Does your business’s online store feature multiple categories of products? Whether it’s a dozen categories or 100, you should differentiate them with the right web design elements. Using the same cookie-cutter design for all categories won’t work. If they all feature the same color and layout, visitors won’t be able to easily find and click the category for which they are looking.
Use a Hierarchy With Parent Categories and Subcategories
When designing your online store, use a hierarchy that consists of upper-level “parent” categories and lower-level “subcategories.” This format allows visitors to easily browse your store to find relevant products. And with a hierarchy, you can create a cleaner homepage by only displaying the parent categories. With that said, you should make sure your store’s parent categories are clickable and direct visitors to the appropriate category of products. According to a study conducted by Baymard Institute, online shoppers often try to click parent categories, only to discover that they are merely labels and not functional links.
Mix Up the Colors
You can differentiate your store’s product categories by designing them in different colors. Rather than designing all product categories with the same color scheme, use a different color scheme for each category. Alternatively, you can use an alternating color scheme that consists of two contrasting colors. Both methods will make your store’s product categories stand out, thereby attracting more clicks from visitors.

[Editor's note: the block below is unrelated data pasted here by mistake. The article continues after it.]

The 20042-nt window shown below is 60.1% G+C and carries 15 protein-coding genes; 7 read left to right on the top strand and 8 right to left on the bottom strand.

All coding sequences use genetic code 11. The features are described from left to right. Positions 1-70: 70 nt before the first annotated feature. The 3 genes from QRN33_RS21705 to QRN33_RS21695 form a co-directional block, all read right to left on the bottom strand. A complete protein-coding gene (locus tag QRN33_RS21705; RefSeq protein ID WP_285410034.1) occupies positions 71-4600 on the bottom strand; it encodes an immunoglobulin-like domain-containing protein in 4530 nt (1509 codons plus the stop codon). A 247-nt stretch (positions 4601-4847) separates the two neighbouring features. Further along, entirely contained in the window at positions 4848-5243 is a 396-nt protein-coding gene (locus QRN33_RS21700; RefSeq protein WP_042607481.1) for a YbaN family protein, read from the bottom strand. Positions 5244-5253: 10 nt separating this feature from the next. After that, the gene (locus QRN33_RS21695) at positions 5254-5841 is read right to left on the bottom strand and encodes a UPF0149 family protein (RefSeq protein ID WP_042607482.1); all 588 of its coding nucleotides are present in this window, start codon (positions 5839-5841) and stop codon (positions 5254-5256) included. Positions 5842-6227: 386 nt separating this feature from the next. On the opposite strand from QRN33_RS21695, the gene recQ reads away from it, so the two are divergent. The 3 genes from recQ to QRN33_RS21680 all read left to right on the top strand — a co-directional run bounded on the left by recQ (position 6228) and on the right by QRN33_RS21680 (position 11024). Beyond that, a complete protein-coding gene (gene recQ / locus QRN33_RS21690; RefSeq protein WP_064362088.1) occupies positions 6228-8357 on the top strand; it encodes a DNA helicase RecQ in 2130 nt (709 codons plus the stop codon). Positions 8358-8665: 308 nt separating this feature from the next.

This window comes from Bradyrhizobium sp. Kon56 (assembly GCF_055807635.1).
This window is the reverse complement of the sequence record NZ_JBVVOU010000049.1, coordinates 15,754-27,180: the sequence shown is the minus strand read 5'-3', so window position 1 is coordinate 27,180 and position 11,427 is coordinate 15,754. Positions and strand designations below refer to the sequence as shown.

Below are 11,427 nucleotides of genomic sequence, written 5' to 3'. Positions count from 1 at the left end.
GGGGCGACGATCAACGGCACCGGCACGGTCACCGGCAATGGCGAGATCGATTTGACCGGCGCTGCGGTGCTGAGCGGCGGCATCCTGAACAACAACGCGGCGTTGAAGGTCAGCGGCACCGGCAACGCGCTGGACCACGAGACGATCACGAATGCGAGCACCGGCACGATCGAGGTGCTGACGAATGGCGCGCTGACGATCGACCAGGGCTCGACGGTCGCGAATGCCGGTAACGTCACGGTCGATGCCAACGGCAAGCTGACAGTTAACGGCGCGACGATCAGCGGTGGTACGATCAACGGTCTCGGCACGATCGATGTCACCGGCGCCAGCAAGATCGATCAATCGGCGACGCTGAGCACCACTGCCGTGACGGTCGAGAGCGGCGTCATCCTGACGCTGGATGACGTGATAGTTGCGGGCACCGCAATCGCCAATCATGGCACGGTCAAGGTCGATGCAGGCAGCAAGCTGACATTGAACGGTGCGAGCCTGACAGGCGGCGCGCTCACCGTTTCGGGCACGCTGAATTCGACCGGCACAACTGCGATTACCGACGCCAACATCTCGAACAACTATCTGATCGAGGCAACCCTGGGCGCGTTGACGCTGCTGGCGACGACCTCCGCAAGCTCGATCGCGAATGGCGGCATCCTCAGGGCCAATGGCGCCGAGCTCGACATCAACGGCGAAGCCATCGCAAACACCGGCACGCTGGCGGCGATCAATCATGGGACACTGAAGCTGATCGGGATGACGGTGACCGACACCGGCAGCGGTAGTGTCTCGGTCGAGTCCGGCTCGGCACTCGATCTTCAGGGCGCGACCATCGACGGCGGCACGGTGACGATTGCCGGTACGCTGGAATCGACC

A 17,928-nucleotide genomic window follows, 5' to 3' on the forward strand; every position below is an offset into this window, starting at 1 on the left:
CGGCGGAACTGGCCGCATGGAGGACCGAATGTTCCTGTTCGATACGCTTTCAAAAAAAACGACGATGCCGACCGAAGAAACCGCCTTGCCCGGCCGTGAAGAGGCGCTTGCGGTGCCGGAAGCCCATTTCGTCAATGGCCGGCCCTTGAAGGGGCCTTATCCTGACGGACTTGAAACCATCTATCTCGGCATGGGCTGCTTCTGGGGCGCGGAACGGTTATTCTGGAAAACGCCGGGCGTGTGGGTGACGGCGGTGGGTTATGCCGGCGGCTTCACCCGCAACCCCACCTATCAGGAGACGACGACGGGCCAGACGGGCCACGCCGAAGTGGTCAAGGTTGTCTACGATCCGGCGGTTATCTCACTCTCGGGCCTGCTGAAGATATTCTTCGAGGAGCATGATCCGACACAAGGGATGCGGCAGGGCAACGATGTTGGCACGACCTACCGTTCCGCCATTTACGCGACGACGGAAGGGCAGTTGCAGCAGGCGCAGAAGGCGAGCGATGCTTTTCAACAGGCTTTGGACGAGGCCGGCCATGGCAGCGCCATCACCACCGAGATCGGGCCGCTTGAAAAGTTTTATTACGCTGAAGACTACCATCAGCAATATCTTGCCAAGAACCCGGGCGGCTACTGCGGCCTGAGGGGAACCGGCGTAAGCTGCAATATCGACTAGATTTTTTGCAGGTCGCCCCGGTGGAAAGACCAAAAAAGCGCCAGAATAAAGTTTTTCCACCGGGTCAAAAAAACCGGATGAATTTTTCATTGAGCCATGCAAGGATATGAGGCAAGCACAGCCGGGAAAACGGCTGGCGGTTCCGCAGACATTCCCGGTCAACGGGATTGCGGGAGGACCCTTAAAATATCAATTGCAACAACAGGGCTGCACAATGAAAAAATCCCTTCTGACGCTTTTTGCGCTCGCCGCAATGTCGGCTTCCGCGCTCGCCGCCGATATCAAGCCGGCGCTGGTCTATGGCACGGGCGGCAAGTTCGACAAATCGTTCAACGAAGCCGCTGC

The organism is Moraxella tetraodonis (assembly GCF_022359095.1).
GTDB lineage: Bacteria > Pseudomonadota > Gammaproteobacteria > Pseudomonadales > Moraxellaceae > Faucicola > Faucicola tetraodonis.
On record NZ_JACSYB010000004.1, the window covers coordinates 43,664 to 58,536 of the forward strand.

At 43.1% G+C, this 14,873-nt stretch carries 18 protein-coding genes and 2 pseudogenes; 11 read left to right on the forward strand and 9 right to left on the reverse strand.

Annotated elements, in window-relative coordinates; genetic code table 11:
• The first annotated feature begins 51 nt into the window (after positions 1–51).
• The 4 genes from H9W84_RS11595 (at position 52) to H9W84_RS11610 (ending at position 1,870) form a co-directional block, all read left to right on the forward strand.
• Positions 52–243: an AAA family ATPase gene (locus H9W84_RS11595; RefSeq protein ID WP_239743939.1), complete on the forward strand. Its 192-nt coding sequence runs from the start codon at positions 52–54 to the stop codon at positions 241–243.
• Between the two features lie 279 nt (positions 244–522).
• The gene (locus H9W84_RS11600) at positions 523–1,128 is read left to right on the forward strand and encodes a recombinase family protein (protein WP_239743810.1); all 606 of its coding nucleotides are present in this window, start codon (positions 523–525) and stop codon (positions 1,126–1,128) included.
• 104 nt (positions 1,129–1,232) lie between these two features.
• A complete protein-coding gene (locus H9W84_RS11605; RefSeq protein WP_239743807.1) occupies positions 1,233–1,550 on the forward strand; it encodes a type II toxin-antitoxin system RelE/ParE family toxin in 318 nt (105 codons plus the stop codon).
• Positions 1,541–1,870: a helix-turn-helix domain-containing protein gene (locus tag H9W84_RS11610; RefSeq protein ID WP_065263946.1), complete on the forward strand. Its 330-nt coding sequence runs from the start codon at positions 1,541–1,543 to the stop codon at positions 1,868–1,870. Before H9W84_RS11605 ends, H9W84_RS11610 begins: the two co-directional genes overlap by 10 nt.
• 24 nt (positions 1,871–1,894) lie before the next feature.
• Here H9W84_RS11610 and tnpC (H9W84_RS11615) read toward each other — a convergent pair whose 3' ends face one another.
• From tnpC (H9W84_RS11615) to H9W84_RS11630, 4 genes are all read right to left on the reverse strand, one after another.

Add Alt Text to Category Images
When using images as product categories, don’t forget to add the alt text attribute. This attribute is displayed in a visitor’s web browser when he or she hovers their mouse over the image. Furthermore, search engines look at this information to determine how and where to rank websites.
Use Relevant Images
In addition to alt text, you should also use relevant images that accurately reflect the respective product category. If your store sells sports equipment, for example, you may want to use a picture of a bike for a “cycling” category and a picture of a baseball bat for a “baseball” category.
Some e-commerce store owners assume that sorting their product categories by popularity will drive the most sales. This can backfire, however, by diluting your site’s user experience. If your store has lots of product categories, visitors may struggle to find a specific category if they are sorted by popularity. A more user-friendly approach is to sort product categories alphabetically. You can still include a separate menu for the most popular categories, but your site’s primary navigation should feature alphabetically sorted product categories.